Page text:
Imagine washing your clothes in plastic beads. A start-up in Leeds, U.K. last week demonstrated a washing machine that does just that and in the process promises to use 90% less water and 30% less electricity than conventional machines.
To get the stains out, the machine uses polymer beads made of Nylon 66 originally for rifle stocks and a fraction of the water conventional machines consume. What’s more, there’s no rinse or spin cycle. Xeros’ prototype machine was shown in action at The Clean Show which ended yesterday in New Orleans.
“Nylon 6,6 or 6-6 is a straightforward polymer to make tool cases, carpets and injection-molded components. Stains are attracted to the [moistened] nylon beads. We use just enough water to make the clothes damp and between one quarter and one tenth as much detergent,” says Nathan Wrench, the washing machine’s program manager. Wrench is a mechanical engineer with Cambridge Consultants, an engineering firm hired by start-up firm Xeros Ltd. to develop the machine. Xeros plans to license the design to washing machine manufacturers and make the polymer beads and custom detergent itself (in the show demos, Wrench said he used Tide).
The technique works especially well with fine fabrics such as cottons and linens, producing a clean shirt in 30 minutes instead of the usual 45. And there’s no plastic odor with the addition of some fragrance, according to Wrench.
Skyrocketing water and sewerage bills will make the machine if successful in the upcoming 18 months of trials very appealing to strapped retail and commercial laundries.”They just tell you how water and sewerage bills are going up and up,” says Wrench. “When you tell them they are reducing their carbon footprint by 40%, they’re interested but when they hear a savings of 30%, they’re really interested.”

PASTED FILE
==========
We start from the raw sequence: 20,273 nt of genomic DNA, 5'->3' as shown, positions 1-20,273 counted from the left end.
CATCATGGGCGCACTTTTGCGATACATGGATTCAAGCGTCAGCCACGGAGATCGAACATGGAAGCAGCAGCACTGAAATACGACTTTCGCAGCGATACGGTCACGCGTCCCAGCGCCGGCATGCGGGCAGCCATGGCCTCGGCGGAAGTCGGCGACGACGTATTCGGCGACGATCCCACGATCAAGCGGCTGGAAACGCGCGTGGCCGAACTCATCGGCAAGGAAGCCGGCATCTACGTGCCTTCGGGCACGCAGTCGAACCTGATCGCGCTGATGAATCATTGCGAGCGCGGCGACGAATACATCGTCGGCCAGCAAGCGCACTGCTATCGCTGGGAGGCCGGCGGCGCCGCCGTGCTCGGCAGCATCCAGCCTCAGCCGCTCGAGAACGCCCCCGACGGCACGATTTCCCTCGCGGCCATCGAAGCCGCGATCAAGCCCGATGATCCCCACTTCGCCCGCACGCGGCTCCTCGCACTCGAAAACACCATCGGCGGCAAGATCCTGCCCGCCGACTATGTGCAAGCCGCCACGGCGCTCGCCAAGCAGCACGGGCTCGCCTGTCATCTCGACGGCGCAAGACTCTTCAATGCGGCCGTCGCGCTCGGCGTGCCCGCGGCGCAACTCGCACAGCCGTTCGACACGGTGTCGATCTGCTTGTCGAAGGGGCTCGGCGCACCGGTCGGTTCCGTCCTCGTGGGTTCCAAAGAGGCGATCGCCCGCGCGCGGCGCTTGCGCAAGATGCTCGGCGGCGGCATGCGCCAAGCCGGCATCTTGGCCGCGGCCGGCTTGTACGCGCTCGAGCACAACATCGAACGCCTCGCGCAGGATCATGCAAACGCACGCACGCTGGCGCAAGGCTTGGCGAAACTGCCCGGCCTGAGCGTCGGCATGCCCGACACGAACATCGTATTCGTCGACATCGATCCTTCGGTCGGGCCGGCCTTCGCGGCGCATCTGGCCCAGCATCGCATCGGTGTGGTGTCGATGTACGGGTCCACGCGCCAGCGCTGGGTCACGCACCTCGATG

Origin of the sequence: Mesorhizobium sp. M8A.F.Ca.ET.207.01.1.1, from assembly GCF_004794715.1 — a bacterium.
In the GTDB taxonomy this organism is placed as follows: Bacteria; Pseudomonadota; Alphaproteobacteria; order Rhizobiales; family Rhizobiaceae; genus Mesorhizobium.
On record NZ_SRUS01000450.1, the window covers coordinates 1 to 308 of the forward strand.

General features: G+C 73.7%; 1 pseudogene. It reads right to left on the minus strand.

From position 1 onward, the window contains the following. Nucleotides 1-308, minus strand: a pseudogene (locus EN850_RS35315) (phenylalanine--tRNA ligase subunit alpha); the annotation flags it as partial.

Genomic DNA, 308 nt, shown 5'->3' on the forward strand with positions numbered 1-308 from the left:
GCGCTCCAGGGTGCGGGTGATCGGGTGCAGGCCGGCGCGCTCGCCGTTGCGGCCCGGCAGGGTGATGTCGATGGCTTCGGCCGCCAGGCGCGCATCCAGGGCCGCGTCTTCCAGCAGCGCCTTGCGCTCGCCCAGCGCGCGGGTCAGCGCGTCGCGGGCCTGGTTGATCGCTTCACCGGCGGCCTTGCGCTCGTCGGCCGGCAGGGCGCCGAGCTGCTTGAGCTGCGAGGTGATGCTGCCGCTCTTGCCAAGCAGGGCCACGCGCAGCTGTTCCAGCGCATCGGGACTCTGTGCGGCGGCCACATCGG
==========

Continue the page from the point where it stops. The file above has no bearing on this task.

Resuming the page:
The initial focus will be commercial businesses, but after that, home units could be built. We have to be careful not to promise too much,” says Wrench. Other applications could be in the area of industrial processes, but Wrench is cagey. “Let’s leave that at a bit of hint at the moment.”
The economics are compelling. A 20 kilo (50 pounds) load in a conventional machine will use at least 200 liters of water. The Xeros machine uses one tenth of that. Less water means less electricity for heating. What’s more, the beads stay hot from washing to washing resulting in another electricity savings.
Heated beads draw stains and dirt into their center, but are good for an estimated 500 washes before they have to be recycled, according to Wrench. “The dirt needs to be removed and then the beads can be ground up with a little bit of fresh polymer and made into a new mix. It would effectively be a closed-loop recycling system,” he says.The beads will be closely examined in the upcoming tests.
Beads for washing were one a serendipitous discoveries by Leeds University chemist Stephen Burkinshaw who for 25 years has studied how to color fast dyes in fabrics. He knew nylon and cotton together did not hold dyes very well so he reversed the process and voila, nylon beads for washing.
“It was one of these nice stories where a problem becomes an opportunity,” says Wrench.